Silky Terrier – Facts You Must Know Before Adopting Silky Terriers

Breed Description
Delicate-looking yet boldly spirited, the Silky Terrier is a tough and confident little dog that exudes elegance. This small breed weighs an average between 8-10 pounds when fully developed, and stands between 9-10 inches tall at the shoulder.

The Silky Terrier has an odorless and low-shedding coat. They have a straight, shiny, and silky fur that conforms to their body’s shape. In fact, their fur is so silky it resembles the human hair. Their coat colors may come in red and blue, or tan and blue.

The Silky Terrier does not require that much outdoor space for a daily dose of playing and running. But, they should be taken on a good walk regularly to burn their excess energy for a minimum of an hour. In walking this terrier, it is important to keep them on a leash at all times. These dogs can be quite aggressive to other dogs, and may misbehave violently.

The Silky Terrier is a playful and highly energetic breed. These loyal breed makes a delightful pet for those family with older and gentle children as they tend to bite if annoyed or teased. They are also known to chase and hunt small animals. They should therefore be never left alone with a small household pet. These dogs do not get along well with other dogs almost all the time. These possessive dogs get easily jealous, and tend to attack another dog for their owner’s attention. They are also known to excessively bark if not corrected at a young age.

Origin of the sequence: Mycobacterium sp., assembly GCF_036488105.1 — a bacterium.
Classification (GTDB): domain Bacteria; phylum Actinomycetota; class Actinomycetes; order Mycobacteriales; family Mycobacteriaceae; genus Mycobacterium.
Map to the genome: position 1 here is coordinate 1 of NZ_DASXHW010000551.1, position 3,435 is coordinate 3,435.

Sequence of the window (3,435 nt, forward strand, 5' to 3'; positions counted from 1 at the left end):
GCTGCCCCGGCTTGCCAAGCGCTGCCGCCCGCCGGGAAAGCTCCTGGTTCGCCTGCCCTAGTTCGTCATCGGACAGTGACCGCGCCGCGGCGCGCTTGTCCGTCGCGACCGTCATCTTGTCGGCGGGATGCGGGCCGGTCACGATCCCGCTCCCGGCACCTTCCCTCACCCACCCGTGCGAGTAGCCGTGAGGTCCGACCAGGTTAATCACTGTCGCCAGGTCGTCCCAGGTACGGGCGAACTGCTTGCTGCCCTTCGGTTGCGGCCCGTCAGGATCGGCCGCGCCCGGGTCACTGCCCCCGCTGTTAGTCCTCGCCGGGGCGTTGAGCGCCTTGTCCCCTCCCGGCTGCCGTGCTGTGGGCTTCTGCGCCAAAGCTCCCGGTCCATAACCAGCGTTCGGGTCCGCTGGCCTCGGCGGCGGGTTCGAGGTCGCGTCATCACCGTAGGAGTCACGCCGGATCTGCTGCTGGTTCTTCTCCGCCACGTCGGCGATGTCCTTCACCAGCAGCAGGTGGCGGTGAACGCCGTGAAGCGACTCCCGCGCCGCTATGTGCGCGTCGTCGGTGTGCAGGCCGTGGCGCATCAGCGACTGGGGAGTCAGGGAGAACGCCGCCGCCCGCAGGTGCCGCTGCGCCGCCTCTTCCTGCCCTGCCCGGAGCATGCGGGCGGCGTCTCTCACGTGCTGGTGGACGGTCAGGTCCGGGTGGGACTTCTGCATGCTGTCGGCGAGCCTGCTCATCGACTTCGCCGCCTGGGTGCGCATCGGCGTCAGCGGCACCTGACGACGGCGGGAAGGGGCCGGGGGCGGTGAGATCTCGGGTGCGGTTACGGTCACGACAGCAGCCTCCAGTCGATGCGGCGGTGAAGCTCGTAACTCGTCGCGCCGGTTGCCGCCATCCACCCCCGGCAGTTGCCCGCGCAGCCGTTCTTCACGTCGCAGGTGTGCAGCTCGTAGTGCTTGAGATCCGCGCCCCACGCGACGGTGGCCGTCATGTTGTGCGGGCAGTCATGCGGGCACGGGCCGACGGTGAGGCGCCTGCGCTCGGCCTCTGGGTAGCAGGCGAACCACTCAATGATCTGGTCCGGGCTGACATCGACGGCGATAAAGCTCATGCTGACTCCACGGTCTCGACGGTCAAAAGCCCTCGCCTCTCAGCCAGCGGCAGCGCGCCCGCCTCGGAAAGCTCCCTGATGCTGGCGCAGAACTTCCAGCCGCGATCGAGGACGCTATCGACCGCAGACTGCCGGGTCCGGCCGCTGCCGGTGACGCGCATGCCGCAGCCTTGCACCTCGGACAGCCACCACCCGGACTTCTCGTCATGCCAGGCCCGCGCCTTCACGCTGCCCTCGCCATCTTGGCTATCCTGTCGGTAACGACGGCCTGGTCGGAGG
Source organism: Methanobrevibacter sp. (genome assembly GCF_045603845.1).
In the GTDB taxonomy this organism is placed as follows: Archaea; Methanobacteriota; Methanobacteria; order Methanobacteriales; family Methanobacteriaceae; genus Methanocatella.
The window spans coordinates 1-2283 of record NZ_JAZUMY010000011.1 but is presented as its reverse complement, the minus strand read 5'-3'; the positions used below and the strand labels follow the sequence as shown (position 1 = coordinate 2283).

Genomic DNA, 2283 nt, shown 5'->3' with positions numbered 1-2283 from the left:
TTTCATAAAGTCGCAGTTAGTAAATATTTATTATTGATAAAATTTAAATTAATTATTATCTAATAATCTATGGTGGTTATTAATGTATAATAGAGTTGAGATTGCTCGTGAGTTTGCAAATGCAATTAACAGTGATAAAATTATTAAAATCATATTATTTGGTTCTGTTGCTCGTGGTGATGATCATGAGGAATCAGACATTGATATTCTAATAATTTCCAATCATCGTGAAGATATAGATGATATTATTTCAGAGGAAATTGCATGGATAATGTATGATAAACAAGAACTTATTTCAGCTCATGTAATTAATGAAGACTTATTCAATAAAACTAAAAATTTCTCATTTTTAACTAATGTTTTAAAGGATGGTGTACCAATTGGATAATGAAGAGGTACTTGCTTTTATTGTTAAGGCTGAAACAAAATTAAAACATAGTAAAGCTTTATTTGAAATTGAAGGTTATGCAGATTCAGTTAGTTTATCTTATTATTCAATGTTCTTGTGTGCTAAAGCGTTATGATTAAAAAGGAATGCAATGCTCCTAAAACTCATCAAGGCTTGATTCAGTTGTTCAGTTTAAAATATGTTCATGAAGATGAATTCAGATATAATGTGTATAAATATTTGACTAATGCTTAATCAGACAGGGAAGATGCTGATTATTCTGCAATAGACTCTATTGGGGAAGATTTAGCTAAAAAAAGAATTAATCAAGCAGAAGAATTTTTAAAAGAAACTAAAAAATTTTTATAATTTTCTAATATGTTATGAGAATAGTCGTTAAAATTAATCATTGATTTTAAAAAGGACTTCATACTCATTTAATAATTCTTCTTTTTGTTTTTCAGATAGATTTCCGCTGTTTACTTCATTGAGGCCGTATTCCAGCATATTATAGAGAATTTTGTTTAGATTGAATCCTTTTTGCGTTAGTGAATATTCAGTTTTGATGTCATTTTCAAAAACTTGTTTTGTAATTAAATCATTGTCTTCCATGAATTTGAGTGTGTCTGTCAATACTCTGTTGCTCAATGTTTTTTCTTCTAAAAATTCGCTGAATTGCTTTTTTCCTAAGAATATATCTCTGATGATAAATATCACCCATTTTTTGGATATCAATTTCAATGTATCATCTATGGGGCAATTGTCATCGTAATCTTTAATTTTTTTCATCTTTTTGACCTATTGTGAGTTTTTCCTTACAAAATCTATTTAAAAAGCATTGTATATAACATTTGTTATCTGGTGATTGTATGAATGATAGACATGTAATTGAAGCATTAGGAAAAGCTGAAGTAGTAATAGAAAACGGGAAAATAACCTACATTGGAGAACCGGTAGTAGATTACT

Often referred as the Sidney Terrier, the Silky Terrier is a fine-boned slightly low-set little dog. The Australian Silky Terrier is generally a terrier, but is commonly paced under the toy group due to his small size.

The Silky Terrier will require a great deal of grooming due to their thick coats. They must be combed or brushed daily to avoid tangles. They should also be bathed occasionally, and be dried thoroughly after. They would also require occasional trimming, and the fur on their face be tied up in a knot to keep it from reaching the eyes. Combing is easier if started at the tip of the hair to avoid pulling it out that might hurt the dog.

Training the Silky Terrier requires consistency and firmness. It is always a good idea to have them get used to training at a very young age. Training sessions are advised to be kept short and fun, with a variety of lessons to keep their interest. Always use positive motivational methods instead of the negative one, since these confident dogs will be engaged in training exercise where they can be praised constantly.

Making an excellent companion, the Silky Terrier has a keen sharpness that marks a true terrier. These dogs do not appreciate being left alone, and will be appropriate for families or individuals who are home most of the day.

Source by Ricardo Lumbardo

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